Last week, I wrote about a book I recently read called The Family: Three Journeys into the Heart of the Twentieth Century. I met David Laskin at the Chuckanut Writers Conference in Bellingham, Washington. In this post, you’ll see why the timing of our meeting is so interesting.
Sometimes, a casual conversation with my mother changes the entire trajectory of my life. One such conversation in 1998 resulted in my first book, When a Grandchild Dies. That book, and the personal transformation that resulted, propelled me into a life I could never have imagined.
A few months ago, we had another one of those conversations. I’m unsure as to where it will lead, but I know now to get ready for a new and exciting journey!
Hubby and I had decided to plan a long trip. Most of our travel lately has been to visit family, and our feet are itchy for new adventure. Where to go? Bronte Country in England is on our list, so that seemed like the place to start.
Then I looked north on the map, to Scotland. My great-grandfather, Hugh Stein, grew up there, emigrating in 1896 at 21. I’d always planned to go. Why not now?
So of course, I called Mom to give her the news. Was there anything in particular she wanted me to see?
“No one knows where my great-grandparents are buried,” she said. “It would be nice if you could find their graves.”
“I’m on it,” I said. Then I hung up the phone and thought, what have I gotten myself into? I had no experience in these matters…not that this has ever stopped me.
Within a day, though, with the help of the Internet, I found the graves — sort of.
Yes, I found the graves of Robert and Maggie Stein. I also learned, however, that Hugh Stein had a different mother — Jane Thorburn, a woman whose name I had never heard before.
Ten months after giving birth to Hugh, Jane died of typhoid fever at 26. Robert married Margaret a few years later, and she became the only mother Hugh knew. Jane vanished into the ethers of history until my search resurrected her. But was it true? Had I found correct information?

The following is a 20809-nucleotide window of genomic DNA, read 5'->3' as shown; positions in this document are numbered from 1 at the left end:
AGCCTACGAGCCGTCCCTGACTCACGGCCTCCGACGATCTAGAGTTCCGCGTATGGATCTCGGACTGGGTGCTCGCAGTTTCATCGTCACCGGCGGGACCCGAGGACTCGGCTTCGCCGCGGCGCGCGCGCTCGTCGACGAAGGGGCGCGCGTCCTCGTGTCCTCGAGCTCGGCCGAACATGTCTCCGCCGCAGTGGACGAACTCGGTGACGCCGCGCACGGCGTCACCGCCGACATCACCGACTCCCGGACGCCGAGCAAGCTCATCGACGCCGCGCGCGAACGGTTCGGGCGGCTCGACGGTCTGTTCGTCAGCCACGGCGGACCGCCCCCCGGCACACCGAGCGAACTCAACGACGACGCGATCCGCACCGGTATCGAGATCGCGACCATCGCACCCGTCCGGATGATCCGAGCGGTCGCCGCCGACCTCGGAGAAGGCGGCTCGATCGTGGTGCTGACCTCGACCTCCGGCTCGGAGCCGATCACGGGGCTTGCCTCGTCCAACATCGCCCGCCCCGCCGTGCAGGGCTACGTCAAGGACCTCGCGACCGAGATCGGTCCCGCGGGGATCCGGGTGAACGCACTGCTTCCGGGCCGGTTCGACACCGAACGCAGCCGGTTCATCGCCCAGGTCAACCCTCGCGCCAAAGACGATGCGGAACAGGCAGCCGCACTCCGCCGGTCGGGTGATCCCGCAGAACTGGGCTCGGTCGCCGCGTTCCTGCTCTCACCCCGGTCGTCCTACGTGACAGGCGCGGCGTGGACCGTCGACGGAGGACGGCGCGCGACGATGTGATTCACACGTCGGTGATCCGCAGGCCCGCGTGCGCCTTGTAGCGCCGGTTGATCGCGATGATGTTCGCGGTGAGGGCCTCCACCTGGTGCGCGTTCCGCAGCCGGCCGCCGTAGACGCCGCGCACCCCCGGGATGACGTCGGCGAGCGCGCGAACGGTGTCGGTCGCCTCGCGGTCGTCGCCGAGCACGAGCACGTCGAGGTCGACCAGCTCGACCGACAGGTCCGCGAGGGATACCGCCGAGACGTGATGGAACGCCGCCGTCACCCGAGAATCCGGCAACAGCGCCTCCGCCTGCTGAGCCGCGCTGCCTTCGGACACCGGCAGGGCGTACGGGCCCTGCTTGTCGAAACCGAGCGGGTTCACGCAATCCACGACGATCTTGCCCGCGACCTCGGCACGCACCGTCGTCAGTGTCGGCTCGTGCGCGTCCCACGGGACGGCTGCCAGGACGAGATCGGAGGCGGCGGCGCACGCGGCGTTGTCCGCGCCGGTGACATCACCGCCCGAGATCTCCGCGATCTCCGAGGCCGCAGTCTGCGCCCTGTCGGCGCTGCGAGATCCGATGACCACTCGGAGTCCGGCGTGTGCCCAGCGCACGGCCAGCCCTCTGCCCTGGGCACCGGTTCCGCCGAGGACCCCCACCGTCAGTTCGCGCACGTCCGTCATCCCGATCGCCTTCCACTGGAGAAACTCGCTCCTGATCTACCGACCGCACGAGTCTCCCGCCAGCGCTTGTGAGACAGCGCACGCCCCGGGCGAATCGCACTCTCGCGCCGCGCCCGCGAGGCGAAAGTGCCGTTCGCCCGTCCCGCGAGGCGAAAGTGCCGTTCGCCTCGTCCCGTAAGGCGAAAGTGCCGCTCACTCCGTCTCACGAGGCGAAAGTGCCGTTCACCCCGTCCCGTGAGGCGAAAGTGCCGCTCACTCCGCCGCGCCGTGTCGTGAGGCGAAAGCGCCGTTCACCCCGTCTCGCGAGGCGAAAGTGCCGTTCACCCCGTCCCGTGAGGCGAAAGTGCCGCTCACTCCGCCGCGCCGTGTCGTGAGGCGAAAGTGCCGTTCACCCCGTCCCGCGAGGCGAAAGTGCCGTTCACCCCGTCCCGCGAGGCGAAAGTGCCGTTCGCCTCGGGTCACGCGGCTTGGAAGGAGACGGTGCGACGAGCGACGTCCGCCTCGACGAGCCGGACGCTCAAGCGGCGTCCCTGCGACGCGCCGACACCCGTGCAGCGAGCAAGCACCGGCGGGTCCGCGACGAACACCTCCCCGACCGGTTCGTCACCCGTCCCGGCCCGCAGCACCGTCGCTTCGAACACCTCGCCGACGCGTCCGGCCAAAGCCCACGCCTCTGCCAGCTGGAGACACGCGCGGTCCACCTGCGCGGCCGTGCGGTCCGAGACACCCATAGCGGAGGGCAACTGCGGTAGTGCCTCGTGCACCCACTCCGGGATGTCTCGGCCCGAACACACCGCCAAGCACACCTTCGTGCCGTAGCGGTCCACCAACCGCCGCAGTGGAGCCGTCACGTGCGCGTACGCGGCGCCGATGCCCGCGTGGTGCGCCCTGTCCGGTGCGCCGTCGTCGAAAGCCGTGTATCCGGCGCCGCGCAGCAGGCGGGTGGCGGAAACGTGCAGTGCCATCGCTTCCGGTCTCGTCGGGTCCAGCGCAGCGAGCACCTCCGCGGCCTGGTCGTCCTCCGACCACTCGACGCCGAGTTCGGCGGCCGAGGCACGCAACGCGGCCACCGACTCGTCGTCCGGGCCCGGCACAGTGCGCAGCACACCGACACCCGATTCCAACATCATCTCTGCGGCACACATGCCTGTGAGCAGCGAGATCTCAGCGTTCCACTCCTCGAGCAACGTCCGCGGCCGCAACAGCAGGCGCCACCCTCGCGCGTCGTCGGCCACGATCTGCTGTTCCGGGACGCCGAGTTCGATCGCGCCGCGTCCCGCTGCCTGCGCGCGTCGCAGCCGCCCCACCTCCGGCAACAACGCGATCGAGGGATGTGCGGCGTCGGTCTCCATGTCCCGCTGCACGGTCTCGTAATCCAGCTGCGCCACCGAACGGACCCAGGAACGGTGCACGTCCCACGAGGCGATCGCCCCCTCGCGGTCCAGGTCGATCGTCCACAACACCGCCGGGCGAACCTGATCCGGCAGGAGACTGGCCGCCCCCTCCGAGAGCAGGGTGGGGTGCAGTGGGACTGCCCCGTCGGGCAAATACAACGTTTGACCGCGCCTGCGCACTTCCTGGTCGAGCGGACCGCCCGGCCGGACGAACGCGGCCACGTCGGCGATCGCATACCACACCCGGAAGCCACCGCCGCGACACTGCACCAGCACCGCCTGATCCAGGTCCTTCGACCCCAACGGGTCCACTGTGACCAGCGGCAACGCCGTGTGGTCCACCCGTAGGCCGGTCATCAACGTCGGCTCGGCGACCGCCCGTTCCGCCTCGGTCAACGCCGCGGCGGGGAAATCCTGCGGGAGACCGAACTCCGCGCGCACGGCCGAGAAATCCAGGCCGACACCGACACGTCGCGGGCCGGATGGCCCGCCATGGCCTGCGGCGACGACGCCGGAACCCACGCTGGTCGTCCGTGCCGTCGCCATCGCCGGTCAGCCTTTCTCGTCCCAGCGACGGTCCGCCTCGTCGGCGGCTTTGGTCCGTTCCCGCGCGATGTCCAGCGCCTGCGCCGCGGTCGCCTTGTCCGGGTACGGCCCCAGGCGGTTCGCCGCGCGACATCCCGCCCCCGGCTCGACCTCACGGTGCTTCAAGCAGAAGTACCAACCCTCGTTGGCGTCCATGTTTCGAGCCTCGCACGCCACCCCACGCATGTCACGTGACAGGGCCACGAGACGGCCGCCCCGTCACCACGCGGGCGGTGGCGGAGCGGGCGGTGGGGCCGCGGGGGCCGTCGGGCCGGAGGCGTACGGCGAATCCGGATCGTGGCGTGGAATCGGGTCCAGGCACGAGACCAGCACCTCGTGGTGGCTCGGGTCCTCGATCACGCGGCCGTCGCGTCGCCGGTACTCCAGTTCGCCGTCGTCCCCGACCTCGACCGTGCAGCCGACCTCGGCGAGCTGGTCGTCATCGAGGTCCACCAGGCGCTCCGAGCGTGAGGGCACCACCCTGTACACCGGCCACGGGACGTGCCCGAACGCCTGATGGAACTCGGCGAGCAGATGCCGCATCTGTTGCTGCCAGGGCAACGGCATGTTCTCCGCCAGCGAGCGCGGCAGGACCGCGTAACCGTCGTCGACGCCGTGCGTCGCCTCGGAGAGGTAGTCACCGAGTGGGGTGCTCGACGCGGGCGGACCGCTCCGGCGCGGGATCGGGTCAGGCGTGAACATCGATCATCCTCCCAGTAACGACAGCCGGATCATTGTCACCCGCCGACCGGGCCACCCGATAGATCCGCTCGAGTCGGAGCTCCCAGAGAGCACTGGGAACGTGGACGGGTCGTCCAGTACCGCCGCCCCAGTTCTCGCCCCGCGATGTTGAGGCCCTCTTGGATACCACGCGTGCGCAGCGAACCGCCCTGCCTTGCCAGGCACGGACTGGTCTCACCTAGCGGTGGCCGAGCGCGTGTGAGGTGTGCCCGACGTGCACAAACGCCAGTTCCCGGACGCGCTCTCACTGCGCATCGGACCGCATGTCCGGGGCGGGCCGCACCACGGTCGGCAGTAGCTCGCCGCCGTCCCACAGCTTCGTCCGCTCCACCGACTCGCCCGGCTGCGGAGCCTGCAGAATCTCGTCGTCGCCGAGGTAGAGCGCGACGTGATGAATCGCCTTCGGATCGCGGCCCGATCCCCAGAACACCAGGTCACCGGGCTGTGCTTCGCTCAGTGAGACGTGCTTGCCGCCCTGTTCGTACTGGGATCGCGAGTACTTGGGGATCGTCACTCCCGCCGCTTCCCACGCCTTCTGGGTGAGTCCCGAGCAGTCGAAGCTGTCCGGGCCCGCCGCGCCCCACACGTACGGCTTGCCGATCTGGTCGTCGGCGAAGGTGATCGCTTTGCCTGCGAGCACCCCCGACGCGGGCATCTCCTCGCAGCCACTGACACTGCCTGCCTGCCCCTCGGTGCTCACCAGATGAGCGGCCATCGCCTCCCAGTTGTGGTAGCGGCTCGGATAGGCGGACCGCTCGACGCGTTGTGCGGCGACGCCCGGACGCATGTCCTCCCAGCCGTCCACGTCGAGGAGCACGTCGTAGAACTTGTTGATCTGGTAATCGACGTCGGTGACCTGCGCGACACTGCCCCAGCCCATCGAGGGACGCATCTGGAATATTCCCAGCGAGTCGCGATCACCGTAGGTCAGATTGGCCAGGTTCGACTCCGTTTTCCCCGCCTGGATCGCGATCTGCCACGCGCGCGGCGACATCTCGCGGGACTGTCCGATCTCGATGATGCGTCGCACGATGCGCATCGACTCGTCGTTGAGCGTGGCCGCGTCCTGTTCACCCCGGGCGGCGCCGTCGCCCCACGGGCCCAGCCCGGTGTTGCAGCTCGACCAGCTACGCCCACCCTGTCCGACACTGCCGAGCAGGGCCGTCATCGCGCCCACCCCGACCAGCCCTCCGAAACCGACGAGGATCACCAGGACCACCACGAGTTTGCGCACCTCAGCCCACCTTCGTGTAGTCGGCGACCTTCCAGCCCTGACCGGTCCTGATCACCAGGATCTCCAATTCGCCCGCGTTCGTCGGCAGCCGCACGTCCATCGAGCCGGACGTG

“He always called himself Hugh Thorburn Stein,” Mom said, “but he was such a storyteller we thought he just made it up.”
I had found confirmation. Naturally, the curious writer in me whispers, what other stories are there? I’m currently researching a probable connection to an innovative but scurrilous whisky dynasty.
Soon we will pay our respects to Robert and Maggie Stein. But what about Jane? Most likely, my sources tell me, she is somewhere in an unmarked grave, but local records will tell the tale. The “kirk sessions records,” kept by the local parish church, may also offer clues. Those are not online, so I will go to them.
Hugh Stein was given his father’s name at birth, so we know the family acknowledged him. We know he grew up to be a fine man, a loving husband, and someone who cared about his community. We do not know about the mysterious woman who brought him into the world, and I hope to change that.
This upcoming trip to Scotland will be unlike any vacation I’ve ever taken. These are my people and my roots. And perhaps, somewhere and somehow, we will find my great-great grandmother Jane, and welcome her back into our family. She’s been invisible long enough.